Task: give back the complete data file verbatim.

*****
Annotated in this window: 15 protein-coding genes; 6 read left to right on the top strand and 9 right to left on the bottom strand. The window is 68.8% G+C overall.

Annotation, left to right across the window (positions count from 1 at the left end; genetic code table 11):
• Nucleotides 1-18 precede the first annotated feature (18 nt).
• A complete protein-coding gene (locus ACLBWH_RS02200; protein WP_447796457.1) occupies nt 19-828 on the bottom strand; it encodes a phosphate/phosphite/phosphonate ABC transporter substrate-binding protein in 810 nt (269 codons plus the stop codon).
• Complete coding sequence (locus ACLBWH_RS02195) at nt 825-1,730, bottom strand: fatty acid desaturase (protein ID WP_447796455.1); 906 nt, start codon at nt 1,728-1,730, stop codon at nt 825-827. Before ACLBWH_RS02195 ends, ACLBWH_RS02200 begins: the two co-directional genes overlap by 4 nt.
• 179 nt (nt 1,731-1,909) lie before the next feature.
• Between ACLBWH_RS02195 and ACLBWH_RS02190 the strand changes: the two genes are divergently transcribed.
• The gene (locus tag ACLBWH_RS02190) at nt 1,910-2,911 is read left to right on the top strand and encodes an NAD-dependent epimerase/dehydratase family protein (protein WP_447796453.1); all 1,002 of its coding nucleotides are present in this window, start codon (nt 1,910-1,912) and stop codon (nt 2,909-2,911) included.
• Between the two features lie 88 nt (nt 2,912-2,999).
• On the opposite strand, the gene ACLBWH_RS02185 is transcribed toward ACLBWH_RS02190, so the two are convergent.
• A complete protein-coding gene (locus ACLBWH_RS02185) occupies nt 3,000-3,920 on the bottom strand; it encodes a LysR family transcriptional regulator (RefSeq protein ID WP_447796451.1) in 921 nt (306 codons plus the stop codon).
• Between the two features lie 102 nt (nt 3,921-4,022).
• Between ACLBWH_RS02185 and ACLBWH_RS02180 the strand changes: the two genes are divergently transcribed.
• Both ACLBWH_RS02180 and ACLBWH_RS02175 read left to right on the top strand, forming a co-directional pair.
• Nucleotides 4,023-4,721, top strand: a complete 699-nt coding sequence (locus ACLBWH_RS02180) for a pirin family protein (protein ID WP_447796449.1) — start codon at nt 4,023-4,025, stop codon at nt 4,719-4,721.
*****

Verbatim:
Annotated in this window: 15 protein-coding genes; 6 read left to right on the top strand and 9 right to left on the bottom strand. The window is 68.8% G+C overall.

Annotation, left to right across the window (positions count from 1 at the left end; genetic code table 11):
• Nucleotides 1-18 precede the first annotated feature (18 nt).
• A complete protein-coding gene (locus ACLBWH_RS02200; protein WP_447796457.1) occupies nt 19-828 on the bottom strand; it encodes a phosphate/phosphite/phosphonate ABC transporter substrate-binding protein in 810 nt (269 codons plus the stop codon).
• Complete coding sequence (locus ACLBWH_RS02195) at nt 825-1,730, bottom strand: fatty acid desaturase (protein ID WP_447796455.1); 906 nt, start codon at nt 1,728-1,730, stop codon at nt 825-827. Before ACLBWH_RS02195 ends, ACLBWH_RS02200 begins: the two co-directional genes overlap by 4 nt.
• 179 nt (nt 1,731-1,909) lie before the next feature.
• Between ACLBWH_RS02195 and ACLBWH_RS02190 the strand changes: the two genes are divergently transcribed.
• The gene (locus tag ACLBWH_RS02190) at nt 1,910-2,911 is read left to right on the top strand and encodes an NAD-dependent epimerase/dehydratase family protein (protein WP_447796453.1); all 1,002 of its coding nucleotides are present in this window, start codon (nt 1,910-1,912) and stop codon (nt 2,909-2,911) included.
• Between the two features lie 88 nt (nt 2,912-2,999).
• On the opposite strand, the gene ACLBWH_RS02185 is transcribed toward ACLBWH_RS02190, so the two are convergent.
• A complete protein-coding gene (locus ACLBWH_RS02185) occupies nt 3,000-3,920 on the bottom strand; it encodes a LysR family transcriptional regulator (RefSeq protein ID WP_447796451.1) in 921 nt (306 codons plus the stop codon).
• Between the two features lie 102 nt (nt 3,921-4,022).
• Between ACLBWH_RS02185 and ACLBWH_RS02180 the strand changes: the two genes are divergently transcribed.
• Both ACLBWH_RS02180 and ACLBWH_RS02175 read left to right on the top strand, forming a co-directional pair.
• Nucleotides 4,023-4,721, top strand: a complete 699-nt coding sequence (locus ACLBWH_RS02180) for a pirin family protein (protein ID WP_447796449.1) — start codon at nt 4,023-4,025, stop codon at nt 4,719-4,721.